Portfolio manager’s Letter September 2003
Many investment managers recommend that investors should purchase Index funds such the ones based on the S&P 500 index. Proponents of the “Efficient Market Theory” say that since the market is efficient it is impossible to beat the market, so the best thing to do is buy the whole Market by investing in the index funds. OK, but, which index funds?
Ten years ago the answer to this question seemed easy. Index fund meant the Vanguard S&P 500 Index Fund. But today we have a world economy with tens of thousands of different companies publicly traded on many different stock markets; an index of 500 American Companies can hardly represent the broad range of the world economy.
In truth, today any fund based on the S&P 500 is a sector fund that represents mostly over priced American large cap stocks. As Sectors go this one is really a dog. Because the Index is weighted based on Capitalization it basically tracks the adventures of the 50 largest companies in this Country. To make matters worse, Berkshire Hathaway, the only one of the fifty biggest American companies that is currently worth buying, is not even in the S&P 500. It is my current opinion that funds based on this index are likely to under perform small and mid cap indexes in this country, many developing country indexes for the next ten to fifteen years.
In his book Beyond Greed and Fear, Hersh Shefrin describes what he calls The Gamblers Fallacy. This is the tendency of strategists to misinterpret the rule of “reversion to the mean”. Since the S&P 500 has returned something like 10% per year for the last 100 years. A reversion to the mean suggests that eventually it will provide us 10% per year for the next 100 years. Yes, the economy will recover as it always does, and the world economy will grow for the next 100 years, but I see no Guarantee that large American companies will participate in that growth to the same degree that they did in the Twentieth Century.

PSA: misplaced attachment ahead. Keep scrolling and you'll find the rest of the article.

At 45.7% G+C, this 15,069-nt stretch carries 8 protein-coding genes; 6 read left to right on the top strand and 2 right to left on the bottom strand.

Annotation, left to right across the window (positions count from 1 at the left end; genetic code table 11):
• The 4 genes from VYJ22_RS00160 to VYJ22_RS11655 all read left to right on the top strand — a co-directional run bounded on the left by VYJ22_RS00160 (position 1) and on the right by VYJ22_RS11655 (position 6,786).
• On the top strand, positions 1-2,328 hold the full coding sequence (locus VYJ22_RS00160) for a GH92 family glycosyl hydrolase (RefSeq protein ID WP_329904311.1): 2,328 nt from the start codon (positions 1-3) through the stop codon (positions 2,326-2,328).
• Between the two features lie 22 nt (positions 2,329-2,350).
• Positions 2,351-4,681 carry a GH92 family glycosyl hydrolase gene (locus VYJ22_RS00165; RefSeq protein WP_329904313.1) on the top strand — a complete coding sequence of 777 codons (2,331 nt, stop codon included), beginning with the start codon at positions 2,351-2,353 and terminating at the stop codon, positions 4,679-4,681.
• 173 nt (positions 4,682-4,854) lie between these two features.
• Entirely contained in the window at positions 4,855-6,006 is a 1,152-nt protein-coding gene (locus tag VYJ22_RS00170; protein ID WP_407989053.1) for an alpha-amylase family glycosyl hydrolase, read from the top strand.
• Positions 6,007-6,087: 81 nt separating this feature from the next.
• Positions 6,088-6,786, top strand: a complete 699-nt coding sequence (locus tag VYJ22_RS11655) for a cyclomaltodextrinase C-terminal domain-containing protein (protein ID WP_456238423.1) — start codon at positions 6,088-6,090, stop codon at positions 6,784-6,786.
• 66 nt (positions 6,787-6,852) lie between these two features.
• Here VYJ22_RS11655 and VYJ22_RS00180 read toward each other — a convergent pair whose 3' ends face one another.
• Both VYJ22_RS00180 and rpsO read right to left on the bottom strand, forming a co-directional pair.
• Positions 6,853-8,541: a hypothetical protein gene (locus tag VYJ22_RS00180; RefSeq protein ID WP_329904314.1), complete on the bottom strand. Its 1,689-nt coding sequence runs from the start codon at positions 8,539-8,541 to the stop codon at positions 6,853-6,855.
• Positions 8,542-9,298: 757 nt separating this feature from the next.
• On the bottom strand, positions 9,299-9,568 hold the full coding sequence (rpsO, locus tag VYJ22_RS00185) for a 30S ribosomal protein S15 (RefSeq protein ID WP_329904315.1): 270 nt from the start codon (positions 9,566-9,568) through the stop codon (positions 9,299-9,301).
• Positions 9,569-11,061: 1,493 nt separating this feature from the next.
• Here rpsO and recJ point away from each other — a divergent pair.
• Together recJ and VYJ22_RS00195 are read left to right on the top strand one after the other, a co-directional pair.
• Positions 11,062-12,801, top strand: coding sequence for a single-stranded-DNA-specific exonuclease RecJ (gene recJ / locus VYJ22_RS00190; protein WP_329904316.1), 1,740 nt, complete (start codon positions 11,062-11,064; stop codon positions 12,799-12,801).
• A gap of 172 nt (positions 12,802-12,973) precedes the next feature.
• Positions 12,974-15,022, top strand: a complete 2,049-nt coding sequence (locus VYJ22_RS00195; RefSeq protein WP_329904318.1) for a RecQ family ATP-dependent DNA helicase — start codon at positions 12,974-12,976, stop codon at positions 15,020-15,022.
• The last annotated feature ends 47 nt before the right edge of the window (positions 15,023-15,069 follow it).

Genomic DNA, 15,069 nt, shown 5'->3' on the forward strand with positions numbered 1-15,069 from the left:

Jim Rogers says that while Nineteenth Century was the “British Century” and the Twentieth Century was the “American Century”, the Twenty-first Century will be the “Chinese Century”. I am not sure I agree with this forecast, but a mindless assumption that large American companies will continue to dominate the world economy for the next ten, twenty, or thirty years is not necessarily warranted by either history or current economic trends.
The following list will give you some idea of the type indexes that can be tracked today, but this list is contains only a faction of all the different ways there are to track indexes today, and more choices are being added almost daily.
iShares S&P 500 index fund
iShares S&P global 100 index fund
iShares S&P global energy sector index fund
iShares S&P global financials sector index fund
iShares S&P global healthcare sector index fund
iShares S&P global technology sector index fund
iShares S&P global telecommunications sector index fund
iShares S&P Europe 350 index fund
iShares S&P/tse 60 index fund
iShares S&P Latin America 40 index fund
iShares S&P/topix 150 index fund